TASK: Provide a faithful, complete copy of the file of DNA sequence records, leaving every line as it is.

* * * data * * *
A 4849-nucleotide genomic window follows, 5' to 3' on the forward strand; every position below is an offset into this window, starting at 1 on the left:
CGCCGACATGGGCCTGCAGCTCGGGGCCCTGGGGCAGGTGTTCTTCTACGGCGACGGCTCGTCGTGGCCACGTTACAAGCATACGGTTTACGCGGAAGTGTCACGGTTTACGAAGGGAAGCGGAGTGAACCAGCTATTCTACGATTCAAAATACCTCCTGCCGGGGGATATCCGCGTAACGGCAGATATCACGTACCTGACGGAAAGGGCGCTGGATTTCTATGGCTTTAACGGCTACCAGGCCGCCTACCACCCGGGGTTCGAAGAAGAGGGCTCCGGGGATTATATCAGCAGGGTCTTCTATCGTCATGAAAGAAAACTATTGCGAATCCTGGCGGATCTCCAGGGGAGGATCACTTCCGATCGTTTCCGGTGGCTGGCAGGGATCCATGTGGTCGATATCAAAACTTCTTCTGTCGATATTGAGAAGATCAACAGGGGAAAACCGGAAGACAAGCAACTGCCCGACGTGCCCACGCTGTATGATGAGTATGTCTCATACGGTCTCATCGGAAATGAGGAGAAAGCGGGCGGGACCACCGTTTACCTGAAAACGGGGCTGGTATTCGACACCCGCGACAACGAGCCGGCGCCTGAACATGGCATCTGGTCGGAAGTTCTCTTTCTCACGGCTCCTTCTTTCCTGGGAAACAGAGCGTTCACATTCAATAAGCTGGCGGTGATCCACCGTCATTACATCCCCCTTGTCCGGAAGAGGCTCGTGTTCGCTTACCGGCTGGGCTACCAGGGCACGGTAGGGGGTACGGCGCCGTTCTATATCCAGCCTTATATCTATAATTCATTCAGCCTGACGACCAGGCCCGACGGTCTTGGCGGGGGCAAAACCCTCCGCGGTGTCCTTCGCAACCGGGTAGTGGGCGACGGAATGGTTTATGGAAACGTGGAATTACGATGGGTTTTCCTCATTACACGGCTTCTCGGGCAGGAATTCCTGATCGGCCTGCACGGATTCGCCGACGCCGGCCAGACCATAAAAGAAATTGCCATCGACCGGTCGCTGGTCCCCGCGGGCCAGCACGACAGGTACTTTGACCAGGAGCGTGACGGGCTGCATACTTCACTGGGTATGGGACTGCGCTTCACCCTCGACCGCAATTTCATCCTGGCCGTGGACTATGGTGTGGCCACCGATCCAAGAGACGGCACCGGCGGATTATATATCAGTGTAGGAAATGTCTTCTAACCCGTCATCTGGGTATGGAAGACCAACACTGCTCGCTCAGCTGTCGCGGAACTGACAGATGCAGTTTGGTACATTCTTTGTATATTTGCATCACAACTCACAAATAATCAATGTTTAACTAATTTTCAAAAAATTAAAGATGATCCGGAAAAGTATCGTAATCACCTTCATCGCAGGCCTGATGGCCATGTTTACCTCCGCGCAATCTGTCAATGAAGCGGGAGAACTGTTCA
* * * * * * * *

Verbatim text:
A 4849-nucleotide genomic window follows, 5' to 3' on the forward strand; every position below is an offset into this window, starting at 1 on the left:
CGCCGACATGGGCCTGCAGCTCGGGGCCCTGGGGCAGGTGTTCTTCTACGGCGACGGCTCGTCGTGGCCACGTTACAAGCATACGGTTTACGCGGAAGTGTCACGGTTTACGAAGGGAAGCGGAGTGAACCAGCTATTCTACGATTCAAAATACCTCCTGCCGGGGGATATCCGCGTAACGGCAGATATCACGTACCTGACGGAAAGGGCGCTGGATTTCTATGGCTTTAACGGCTACCAGGCCGCCTACCACCCGGGGTTCGAAGAAGAGGGCTCCGGGGATTATATCAGCAGGGTCTTCTATCGTCATGAAAGAAAACTATTGCGAATCCTGGCGGATCTCCAGGGGAGGATCACTTCCGATCGTTTCCGGTGGCTGGCAGGGATCCATGTGGTCGATATCAAAACTTCTTCTGTCGATATTGAGAAGATCAACAGGGGAAAACCGGAAGACAAGCAACTGCCCGACGTGCCCACGCTGTATGATGAGTATGTCTCATACGGTCTCATCGGAAATGAGGAGAAAGCGGGCGGGACCACCGTTTACCTGAAAACGGGGCTGGTATTCGACACCCGCGACAACGAGCCGGCGCCTGAACATGGCATCTGGTCGGAAGTTCTCTTTCTCACGGCTCCTTCTTTCCTGGGAAACAGAGCGTTCACATTCAATAAGCTGGCGGTGATCCACCGTCATTACATCCCCCTTGTCCGGAAGAGGCTCGTGTTCGCTTACCGGCTGGGCTACCAGGGCACGGTAGGGGGTACGGCGCCGTTCTATATCCAGCCTTATATCTATAATTCATTCAGCCTGACGACCAGGCCCGACGGTCTTGGCGGGGGCAAAACCCTCCGCGGTGTCCTTCGCAACCGGGTAGTGGGCGACGGAATGGTTTATGGAAACGTGGAATTACGATGGGTTTTCCTCATTACACGGCTTCTCGGGCAGGAATTCCTGATCGGCCTGCACGGATTCGCCGACGCCGGCCAGACCATAAAAGAAATTGCCATCGACCGGTCGCTGGTCCCCGCGGGCCAGCACGACAGGTACTTTGACCAGGAGCGTGACGGGCTGCATACTTCACTGGGTATGGGACTGCGCTTCACCCTCGACCGCAATTTCATCCTGGCCGTGGACTATGGTGTGGCCACCGATCCAAGAGACGGCACCGGCGGATTATATATCAGTGTAGGAAATGTCTTCTAACCCGTCATCTGGGTATGGAAGACCAACACTGCTCGCTCAGCTGTCGCGGAACTGACAGATGCAGTTTGGTACATTCTTTGTATATTTGCATCACAACTCACAAATAATCAATGTTTAACTAATTTTCAAAAAATTAAAGATGATCCGGAAAAGTATCGTAATCACCTTCATCGCAGGCCTGATGGCCATGTTTACCTCCGCGCAATCTGTCAATGAAGCGGGAGAACTGTTCA